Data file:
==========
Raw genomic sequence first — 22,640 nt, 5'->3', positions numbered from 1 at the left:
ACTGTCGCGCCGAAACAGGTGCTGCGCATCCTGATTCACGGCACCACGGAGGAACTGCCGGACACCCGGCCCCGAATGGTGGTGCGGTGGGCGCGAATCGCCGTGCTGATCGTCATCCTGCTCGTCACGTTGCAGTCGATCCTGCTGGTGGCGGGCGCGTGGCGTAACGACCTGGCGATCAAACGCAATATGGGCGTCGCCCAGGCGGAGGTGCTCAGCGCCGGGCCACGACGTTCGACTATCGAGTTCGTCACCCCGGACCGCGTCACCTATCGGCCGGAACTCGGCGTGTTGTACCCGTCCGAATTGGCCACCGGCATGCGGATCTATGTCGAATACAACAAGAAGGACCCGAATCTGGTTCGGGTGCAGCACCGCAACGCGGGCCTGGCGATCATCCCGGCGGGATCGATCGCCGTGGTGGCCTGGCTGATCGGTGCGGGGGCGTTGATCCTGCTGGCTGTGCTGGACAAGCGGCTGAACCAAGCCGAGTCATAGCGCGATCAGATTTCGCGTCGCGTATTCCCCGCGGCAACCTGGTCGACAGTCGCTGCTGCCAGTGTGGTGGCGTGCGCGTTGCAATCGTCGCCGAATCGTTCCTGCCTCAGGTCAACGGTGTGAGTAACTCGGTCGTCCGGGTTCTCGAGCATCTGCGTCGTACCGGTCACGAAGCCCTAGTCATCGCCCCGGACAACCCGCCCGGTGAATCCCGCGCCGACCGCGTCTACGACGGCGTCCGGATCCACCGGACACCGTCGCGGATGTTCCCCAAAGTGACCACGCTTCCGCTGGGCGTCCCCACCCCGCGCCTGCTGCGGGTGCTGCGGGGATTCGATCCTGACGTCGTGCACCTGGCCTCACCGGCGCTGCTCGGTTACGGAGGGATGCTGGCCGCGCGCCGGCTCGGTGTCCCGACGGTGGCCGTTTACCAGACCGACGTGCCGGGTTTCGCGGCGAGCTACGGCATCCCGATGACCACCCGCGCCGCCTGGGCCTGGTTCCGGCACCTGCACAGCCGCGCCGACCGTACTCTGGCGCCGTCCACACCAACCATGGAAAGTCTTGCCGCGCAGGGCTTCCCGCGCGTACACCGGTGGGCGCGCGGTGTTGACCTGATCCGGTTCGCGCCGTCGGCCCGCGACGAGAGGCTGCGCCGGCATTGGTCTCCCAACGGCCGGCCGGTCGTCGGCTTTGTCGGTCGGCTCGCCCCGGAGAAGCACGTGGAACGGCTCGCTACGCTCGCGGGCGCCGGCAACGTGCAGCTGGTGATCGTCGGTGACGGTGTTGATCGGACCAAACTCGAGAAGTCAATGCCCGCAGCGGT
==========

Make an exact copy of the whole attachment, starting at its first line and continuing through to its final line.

Raw genomic sequence first — 22,640 nt, 5'->3', positions numbered from 1 at the left:
ACTGTCGCGCCGAAACAGGTGCTGCGCATCCTGATTCACGGCACCACGGAGGAACTGCCGGACACCCGGCCCCGAATGGTGGTGCGGTGGGCGCGAATCGCCGTGCTGATCGTCATCCTGCTCGTCACGTTGCAGTCGATCCTGCTGGTGGCGGGCGCGTGGCGTAACGACCTGGCGATCAAACGCAATATGGGCGTCGCCCAGGCGGAGGTGCTCAGCGCCGGGCCACGACGTTCGACTATCGAGTTCGTCACCCCGGACCGCGTCACCTATCGGCCGGAACTCGGCGTGTTGTACCCGTCCGAATTGGCCACCGGCATGCGGATCTATGTCGAATACAACAAGAAGGACCCGAATCTGGTTCGGGTGCAGCACCGCAACGCGGGCCTGGCGATCATCCCGGCGGGATCGATCGCCGTGGTGGCCTGGCTGATCGGTGCGGGGGCGTTGATCCTGCTGGCTGTGCTGGACAAGCGGCTGAACCAAGCCGAGTCATAGCGCGATCAGATTTCGCGTCGCGTATTCCCCGCGGCAACCTGGTCGACAGTCGCTGCTGCCAGTGTGGTGGCGTGCGCGTTGCAATCGTCGCCGAATCGTTCCTGCCTCAGGTCAACGGTGTGAGTAACTCGGTCGTCCGGGTTCTCGAGCATCTGCGTCGTACCGGTCACGAAGCCCTAGTCATCGCCCCGGACAACCCGCCCGGTGAATCCCGCGCCGACCGCGTCTACGACGGCGTCCGGATCCACCGGACACCGTCGCGGATGTTCCCCAAAGTGACCACGCTTCCGCTGGGCGTCCCCACCCCGCGCCTGCTGCGGGTGCTGCGGGGATTCGATCCTGACGTCGTGCACCTGGCCTCACCGGCGCTGCTCGGTTACGGAGGGATGCTGGCCGCGCGCCGGCTCGGTGTCCCGACGGTGGCCGTTTACCAGACCGACGTGCCGGGTTTCGCGGCGAGCTACGGCATCCCGATGACCACCCGCGCCGCCTGGGCCTGGTTCCGGCACCTGCACAGCCGCGCCGACCGTACTCTGGCGCCGTCCACACCAACCATGGAAAGTCTTGCCGCGCAGGGCTTCCCGCGCGTACACCGGTGGGCGCGCGGTGTTGACCTGATCCGGTTCGCGCCGTCGGCCCGCGACGAGAGGCTGCGCCGGCATTGGTCTCCCAACGGCCGGCCGGTCGTCGGCTTTGTCGGTCGGCTCGCCCCGGAGAAGCACGTGGAACGGCTCGCTACGCTCGCGGGCGCCGGCAACGTGCAGCTGGTGATCGTCGGTGACGGTGTTGATCGGACCAAACTCGAGAAGTCAATGCCCGCAGCGGT